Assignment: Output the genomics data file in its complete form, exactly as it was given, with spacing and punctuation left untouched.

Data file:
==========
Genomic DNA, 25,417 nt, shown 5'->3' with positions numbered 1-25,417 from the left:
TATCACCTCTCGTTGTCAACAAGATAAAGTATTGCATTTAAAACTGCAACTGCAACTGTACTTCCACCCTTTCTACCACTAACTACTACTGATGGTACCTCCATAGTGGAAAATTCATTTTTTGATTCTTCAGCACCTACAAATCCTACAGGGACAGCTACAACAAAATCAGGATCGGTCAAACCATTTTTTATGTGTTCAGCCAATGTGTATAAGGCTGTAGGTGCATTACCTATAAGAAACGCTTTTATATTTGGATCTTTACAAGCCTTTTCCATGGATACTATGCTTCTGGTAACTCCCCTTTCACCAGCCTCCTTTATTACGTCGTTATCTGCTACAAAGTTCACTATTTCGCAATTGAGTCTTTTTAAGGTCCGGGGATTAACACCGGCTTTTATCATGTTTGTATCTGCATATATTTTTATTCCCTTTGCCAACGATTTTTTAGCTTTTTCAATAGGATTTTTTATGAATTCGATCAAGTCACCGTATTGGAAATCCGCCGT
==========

Genomic DNA, 25,417 nt, shown 5'->3' with positions numbered 1-25,417 from the left:
TATCACCTCTCGTTGTCAACAAGATAAAGTATTGCATTTAAAACTGCAACTGCAACTGTACTTCCACCCTTTCTACCACTAACTACTACTGATGGTACCTCCATAGTGGAAAATTCATTTTTTGATTCTTCAGCACCTACAAATCCTACAGGGACAGCTACAACAAAATCAGGATCGGTCAAACCATTTTTTATGTGTTCAGCCAATGTGTATAAGGCTGTAGGTGCATTACCTATAAGAAACGCTTTTATATTTGGATCTTTACAAGCCTTTTCCATGGATACTATGCTTCTGGTAACTCCCCTTTCACCAGCCTCCTTTATTACGTCGTTATCTGCTACAAAGTTCACTATTTCGCAATTGAGTCTTTTTAAGGTCCGGGGATTAACACCGGCTTTTATCATGTTTGTATCTGCATATATTTTTATTCCCTTTGCCAACGATTTTTTAGCTTTTTCAATAGGATTTTTTATGAATTCGATCAAGTCACCGTATTGGAAATCCGCCGT